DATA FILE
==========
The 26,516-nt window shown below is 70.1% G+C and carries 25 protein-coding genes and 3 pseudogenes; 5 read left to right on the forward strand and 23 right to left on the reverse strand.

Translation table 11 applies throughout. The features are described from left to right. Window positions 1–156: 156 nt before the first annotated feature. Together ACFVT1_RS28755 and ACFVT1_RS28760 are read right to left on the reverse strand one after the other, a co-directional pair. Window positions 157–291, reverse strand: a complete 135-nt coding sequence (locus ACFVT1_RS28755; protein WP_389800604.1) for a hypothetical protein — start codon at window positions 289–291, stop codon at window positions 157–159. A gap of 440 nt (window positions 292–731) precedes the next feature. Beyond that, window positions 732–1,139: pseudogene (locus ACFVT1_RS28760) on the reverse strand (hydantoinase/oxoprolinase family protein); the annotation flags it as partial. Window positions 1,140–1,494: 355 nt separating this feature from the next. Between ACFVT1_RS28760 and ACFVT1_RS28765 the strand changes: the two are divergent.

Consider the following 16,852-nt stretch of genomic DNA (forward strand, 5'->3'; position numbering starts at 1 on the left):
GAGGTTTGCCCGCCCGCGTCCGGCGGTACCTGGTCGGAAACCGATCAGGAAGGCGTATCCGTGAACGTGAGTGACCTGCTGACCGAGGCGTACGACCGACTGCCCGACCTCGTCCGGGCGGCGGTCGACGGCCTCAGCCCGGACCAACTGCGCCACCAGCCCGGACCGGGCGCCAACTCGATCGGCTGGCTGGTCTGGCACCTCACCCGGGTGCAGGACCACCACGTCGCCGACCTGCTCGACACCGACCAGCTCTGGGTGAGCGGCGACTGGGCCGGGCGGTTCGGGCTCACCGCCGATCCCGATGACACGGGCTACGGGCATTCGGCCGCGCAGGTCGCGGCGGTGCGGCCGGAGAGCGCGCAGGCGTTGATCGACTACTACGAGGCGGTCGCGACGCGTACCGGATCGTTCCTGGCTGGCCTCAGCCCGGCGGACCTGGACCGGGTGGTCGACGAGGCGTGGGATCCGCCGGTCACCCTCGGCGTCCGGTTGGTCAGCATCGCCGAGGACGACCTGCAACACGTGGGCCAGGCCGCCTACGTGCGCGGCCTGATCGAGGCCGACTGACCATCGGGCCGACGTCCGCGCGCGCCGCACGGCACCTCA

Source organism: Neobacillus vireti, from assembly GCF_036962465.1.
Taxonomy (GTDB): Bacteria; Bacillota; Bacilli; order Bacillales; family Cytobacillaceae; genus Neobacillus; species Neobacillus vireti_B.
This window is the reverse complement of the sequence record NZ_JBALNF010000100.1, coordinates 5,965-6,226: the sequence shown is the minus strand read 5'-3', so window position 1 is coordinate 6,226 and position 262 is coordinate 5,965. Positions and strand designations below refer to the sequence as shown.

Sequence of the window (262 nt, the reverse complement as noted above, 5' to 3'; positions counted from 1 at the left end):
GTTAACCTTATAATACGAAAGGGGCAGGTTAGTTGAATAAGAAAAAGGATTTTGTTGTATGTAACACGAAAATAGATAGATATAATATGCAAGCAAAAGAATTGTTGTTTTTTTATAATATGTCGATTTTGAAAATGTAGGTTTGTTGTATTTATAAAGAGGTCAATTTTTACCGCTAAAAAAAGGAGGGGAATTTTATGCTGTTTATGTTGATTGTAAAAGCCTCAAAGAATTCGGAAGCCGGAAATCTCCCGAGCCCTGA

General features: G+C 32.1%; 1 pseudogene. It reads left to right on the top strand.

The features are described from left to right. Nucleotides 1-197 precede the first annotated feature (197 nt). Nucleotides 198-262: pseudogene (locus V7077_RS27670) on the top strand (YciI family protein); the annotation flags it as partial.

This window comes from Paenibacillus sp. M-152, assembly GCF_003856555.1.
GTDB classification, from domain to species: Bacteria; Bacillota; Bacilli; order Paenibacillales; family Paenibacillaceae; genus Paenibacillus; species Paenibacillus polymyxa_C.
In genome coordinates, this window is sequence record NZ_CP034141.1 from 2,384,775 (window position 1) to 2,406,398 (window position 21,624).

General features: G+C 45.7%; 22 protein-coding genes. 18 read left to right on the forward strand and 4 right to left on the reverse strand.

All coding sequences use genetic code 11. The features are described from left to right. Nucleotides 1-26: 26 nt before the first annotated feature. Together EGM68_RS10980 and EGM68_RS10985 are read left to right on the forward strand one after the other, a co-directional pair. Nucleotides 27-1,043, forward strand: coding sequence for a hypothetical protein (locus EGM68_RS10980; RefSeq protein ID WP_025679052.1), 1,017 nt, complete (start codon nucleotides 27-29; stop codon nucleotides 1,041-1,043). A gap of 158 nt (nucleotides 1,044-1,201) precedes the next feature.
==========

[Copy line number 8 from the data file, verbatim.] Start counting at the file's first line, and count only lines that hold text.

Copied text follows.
Sequence of the window (262 nt, the reverse complement as noted above, 5' to 3'; positions counted from 1 at the left end):